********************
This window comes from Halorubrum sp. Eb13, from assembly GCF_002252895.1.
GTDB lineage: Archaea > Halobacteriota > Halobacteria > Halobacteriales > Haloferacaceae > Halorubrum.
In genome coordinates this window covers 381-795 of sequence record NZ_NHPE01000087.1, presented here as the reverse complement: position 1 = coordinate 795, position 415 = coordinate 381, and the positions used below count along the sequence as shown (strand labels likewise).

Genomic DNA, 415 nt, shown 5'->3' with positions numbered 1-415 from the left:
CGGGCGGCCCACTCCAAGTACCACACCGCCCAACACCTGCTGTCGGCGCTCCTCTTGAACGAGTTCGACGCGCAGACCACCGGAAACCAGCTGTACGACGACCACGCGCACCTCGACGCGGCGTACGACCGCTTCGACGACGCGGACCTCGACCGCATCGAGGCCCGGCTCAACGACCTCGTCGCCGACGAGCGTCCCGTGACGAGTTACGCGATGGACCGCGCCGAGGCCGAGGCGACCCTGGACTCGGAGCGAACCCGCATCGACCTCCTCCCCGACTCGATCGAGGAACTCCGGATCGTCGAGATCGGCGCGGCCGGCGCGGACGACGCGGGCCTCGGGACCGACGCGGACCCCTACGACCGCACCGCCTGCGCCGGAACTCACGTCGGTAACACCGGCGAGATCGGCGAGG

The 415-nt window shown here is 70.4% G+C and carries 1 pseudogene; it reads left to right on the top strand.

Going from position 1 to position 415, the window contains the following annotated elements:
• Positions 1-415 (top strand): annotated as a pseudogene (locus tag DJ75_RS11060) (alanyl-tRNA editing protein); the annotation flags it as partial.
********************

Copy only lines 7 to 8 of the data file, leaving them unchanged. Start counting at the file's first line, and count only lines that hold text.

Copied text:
Going from position 1 to position 415, the window contains the following annotated elements:
• Positions 1-415 (top strand): annotated as a pseudogene (locus tag DJ75_RS11060) (alanyl-tRNA editing protein); the annotation flags it as partial.